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How Does Kate's Garden Grow Series: Shady Window Boxes

by Kate Saliba

The home we moved into 2.5 years ago has a shady patio with two ready-to-plant window boxes at the base of each kitchen window. Since settling in, I have been happily experimenting in the world of window box plants, and I’m pleasantly surprised by how many can thrive in the shade. Among a handful of shade-happy annuals I chose, my favorites by far are my begonia (I don't know the exact variety), Strobilanthes Persian Shield and Euphoriba Diamond Frost. I love how the begonia blooms look with the dark perisan shield foliage and the ethereal nature of euphorbia’s baby white blooms. If you have shady window boxes you would like to plant, consider the following:

Composition. When evaluating what plants to buy, make sure to look at each plant’s tag to understand its height when mature and overall growth habit. Does it trail? Grow straight up? Or grow in a mound? You don’t want all the plants in the box to be 12” high or all of them to be trailing. Try to buy a mix of plants so that some grow high, others form mounds, and some trail. This variation will create visual interest. My plants are still growing so they'll need a little more time before they fill out the boxes as I envision.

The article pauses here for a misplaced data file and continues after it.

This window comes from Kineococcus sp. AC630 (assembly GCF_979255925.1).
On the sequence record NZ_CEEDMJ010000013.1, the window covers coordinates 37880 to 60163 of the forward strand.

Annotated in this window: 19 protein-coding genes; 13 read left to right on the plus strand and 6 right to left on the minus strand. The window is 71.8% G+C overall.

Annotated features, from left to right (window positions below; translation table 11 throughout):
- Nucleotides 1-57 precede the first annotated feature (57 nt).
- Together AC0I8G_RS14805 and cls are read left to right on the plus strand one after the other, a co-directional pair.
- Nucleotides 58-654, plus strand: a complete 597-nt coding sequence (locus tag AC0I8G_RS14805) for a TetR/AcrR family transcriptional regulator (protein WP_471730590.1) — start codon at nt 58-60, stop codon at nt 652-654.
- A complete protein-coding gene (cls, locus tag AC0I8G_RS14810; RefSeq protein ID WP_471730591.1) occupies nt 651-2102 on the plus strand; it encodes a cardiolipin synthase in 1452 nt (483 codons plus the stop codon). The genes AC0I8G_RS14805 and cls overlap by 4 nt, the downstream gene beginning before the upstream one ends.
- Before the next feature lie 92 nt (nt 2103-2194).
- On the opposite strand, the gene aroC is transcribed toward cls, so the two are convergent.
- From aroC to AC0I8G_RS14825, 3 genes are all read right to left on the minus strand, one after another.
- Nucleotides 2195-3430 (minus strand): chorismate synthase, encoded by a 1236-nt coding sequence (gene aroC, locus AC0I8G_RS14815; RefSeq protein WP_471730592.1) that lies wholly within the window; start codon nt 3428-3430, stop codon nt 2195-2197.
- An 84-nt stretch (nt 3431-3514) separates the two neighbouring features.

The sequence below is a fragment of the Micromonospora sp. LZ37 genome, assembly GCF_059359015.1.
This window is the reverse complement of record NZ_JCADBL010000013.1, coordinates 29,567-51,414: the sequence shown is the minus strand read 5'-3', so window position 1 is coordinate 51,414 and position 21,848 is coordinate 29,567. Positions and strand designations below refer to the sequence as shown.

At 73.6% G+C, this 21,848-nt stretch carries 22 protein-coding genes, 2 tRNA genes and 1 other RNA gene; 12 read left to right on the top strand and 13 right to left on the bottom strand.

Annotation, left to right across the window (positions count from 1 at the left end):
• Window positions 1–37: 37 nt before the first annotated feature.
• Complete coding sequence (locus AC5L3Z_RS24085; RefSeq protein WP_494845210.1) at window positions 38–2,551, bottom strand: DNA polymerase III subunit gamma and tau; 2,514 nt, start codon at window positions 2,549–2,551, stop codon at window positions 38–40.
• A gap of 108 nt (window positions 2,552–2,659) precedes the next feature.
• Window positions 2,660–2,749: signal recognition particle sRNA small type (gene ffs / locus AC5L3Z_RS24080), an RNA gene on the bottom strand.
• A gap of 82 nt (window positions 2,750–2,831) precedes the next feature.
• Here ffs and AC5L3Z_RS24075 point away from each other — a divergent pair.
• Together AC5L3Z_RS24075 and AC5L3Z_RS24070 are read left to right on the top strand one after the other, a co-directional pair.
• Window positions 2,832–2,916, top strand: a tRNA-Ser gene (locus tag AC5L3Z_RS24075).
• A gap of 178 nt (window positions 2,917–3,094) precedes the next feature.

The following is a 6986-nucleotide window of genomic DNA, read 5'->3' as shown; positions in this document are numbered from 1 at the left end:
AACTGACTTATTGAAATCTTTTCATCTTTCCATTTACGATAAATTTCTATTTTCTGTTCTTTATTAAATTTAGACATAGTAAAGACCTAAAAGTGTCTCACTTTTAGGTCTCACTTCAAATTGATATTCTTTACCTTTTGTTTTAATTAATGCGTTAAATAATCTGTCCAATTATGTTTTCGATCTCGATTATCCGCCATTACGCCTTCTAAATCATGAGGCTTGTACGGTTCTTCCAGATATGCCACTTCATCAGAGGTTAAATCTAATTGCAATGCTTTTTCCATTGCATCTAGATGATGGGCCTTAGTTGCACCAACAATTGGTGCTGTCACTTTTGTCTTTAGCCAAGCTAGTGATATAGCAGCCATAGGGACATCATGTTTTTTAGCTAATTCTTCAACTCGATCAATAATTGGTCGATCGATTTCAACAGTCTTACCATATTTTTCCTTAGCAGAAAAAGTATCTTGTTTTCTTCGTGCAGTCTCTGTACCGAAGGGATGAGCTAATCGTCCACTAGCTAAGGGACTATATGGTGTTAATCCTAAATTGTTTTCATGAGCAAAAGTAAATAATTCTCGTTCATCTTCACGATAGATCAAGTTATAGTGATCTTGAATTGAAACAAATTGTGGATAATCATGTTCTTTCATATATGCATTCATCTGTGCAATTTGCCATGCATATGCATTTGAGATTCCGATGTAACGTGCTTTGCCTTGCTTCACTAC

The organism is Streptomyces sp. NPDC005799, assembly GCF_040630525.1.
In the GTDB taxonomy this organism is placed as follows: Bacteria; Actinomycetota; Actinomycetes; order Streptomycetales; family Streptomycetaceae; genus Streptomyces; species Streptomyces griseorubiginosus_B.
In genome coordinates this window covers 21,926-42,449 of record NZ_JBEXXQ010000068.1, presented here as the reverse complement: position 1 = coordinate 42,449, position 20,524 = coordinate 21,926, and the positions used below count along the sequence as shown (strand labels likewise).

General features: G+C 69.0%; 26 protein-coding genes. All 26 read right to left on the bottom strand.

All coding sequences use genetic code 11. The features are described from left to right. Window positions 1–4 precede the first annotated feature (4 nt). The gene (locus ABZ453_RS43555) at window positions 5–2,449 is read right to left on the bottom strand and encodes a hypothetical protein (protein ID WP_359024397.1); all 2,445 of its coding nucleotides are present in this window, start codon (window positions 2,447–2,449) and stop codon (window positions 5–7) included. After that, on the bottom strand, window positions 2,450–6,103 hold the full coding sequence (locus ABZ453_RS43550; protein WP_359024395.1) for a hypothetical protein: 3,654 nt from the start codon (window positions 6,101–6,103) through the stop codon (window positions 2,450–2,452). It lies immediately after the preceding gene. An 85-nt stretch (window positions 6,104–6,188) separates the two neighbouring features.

Palette. If you are as interested in color as I am, you’ll also want to consider bloom and foliage color. I find this very challenging and end up spending too many hours (yes, hours) arranging the plants on the ground at the nursery to make sure I have just the right color combination. I’m always striving to create interesting, unexpected palettes that complement the color of our house (greyish teal).

Care. Shade plantings don’t dry out as much as plants in full sun, and I have made the mistake of over watering in the past. Make sure the soil is fairly dry before watering, and be sure to fertilize once a week. I use liquid miracle grow, but any fertilizer for annuals is fine.

Protection. Lastly, be sure that your window boxes are secure! We have one that is unsteady and has fallen off the house every spring onto our perennial bed. I will not elaborate on how maddening and disappointing this is. I whole heartedly suggest you employ nails, screws, shims—whatever you think necessary—to protect those precious babies, folks. Happy planting!

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